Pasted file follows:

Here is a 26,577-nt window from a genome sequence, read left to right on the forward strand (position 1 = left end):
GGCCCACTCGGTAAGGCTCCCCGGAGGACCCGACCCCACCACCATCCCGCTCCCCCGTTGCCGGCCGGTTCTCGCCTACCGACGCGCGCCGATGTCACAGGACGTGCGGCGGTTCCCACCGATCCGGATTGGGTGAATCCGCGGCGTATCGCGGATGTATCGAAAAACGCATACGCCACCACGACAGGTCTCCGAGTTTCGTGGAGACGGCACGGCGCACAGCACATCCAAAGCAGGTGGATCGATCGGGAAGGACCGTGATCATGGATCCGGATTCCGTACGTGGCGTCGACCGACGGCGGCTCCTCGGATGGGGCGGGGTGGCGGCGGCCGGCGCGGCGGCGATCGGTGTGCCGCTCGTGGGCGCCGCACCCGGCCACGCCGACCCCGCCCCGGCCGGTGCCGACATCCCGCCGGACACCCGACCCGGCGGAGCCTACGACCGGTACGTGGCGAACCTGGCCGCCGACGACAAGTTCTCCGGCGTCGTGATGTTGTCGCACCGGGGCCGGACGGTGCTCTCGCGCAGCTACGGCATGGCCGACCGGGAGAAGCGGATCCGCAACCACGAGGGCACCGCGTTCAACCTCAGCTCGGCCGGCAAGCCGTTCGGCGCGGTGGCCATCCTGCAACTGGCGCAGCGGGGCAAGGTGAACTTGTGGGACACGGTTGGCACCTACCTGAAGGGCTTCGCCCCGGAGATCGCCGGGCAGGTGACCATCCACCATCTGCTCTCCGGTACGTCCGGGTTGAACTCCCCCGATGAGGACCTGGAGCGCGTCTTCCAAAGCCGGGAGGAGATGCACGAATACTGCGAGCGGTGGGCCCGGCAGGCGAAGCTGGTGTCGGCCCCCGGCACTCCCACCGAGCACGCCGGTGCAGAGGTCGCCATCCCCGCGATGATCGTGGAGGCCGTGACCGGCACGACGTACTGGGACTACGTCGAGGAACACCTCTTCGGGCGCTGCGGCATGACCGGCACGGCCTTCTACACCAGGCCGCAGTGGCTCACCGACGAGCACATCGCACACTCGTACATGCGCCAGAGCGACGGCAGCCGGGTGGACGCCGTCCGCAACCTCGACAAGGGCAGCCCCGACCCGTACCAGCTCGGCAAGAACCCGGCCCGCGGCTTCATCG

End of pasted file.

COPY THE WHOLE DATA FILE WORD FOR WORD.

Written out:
Here is a 26,577-nt window from a genome sequence, read left to right on the forward strand (position 1 = left end):
GGCCCACTCGGTAAGGCTCCCCGGAGGACCCGACCCCACCACCATCCCGCTCCCCCGTTGCCGGCCGGTTCTCGCCTACCGACGCGCGCCGATGTCACAGGACGTGCGGCGGTTCCCACCGATCCGGATTGGGTGAATCCGCGGCGTATCGCGGATGTATCGAAAAACGCATACGCCACCACGACAGGTCTCCGAGTTTCGTGGAGACGGCACGGCGCACAGCACATCCAAAGCAGGTGGATCGATCGGGAAGGACCGTGATCATGGATCCGGATTCCGTACGTGGCGTCGACCGACGGCGGCTCCTCGGATGGGGCGGGGTGGCGGCGGCCGGCGCGGCGGCGATCGGTGTGCCGCTCGTGGGCGCCGCACCCGGCCACGCCGACCCCGCCCCGGCCGGTGCCGACATCCCGCCGGACACCCGACCCGGCGGAGCCTACGACCGGTACGTGGCGAACCTGGCCGCCGACGACAAGTTCTCCGGCGTCGTGATGTTGTCGCACCGGGGCCGGACGGTGCTCTCGCGCAGCTACGGCATGGCCGACCGGGAGAAGCGGATCCGCAACCACGAGGGCACCGCGTTCAACCTCAGCTCGGCCGGCAAGCCGTTCGGCGCGGTGGCCATCCTGCAACTGGCGCAGCGGGGCAAGGTGAACTTGTGGGACACGGTTGGCACCTACCTGAAGGGCTTCGCCCCGGAGATCGCCGGGCAGGTGACCATCCACCATCTGCTCTCCGGTACGTCCGGGTTGAACTCCCCCGATGAGGACCTGGAGCGCGTCTTCCAAAGCCGGGAGGAGATGCACGAATACTGCGAGCGGTGGGCCCGGCAGGCGAAGCTGGTGTCGGCCCCCGGCACTCCCACCGAGCACGCCGGTGCAGAGGTCGCCATCCCCGCGATGATCGTGGAGGCCGTGACCGGCACGACGTACTGGGACTACGTCGAGGAACACCTCTTCGGGCGCTGCGGCATGACCGGCACGGCCTTCTACACCAGGCCGCAGTGGCTCACCGACGAGCACATCGCACACTCGTACATGCGCCAGAGCGACGGCAGCCGGGTGGACGCCGTCCGCAACCTCGACAAGGGCAGCCCCGACCCGTACCAGCTCGGCAAGAACCCGGCCCGCGGCTTCATCG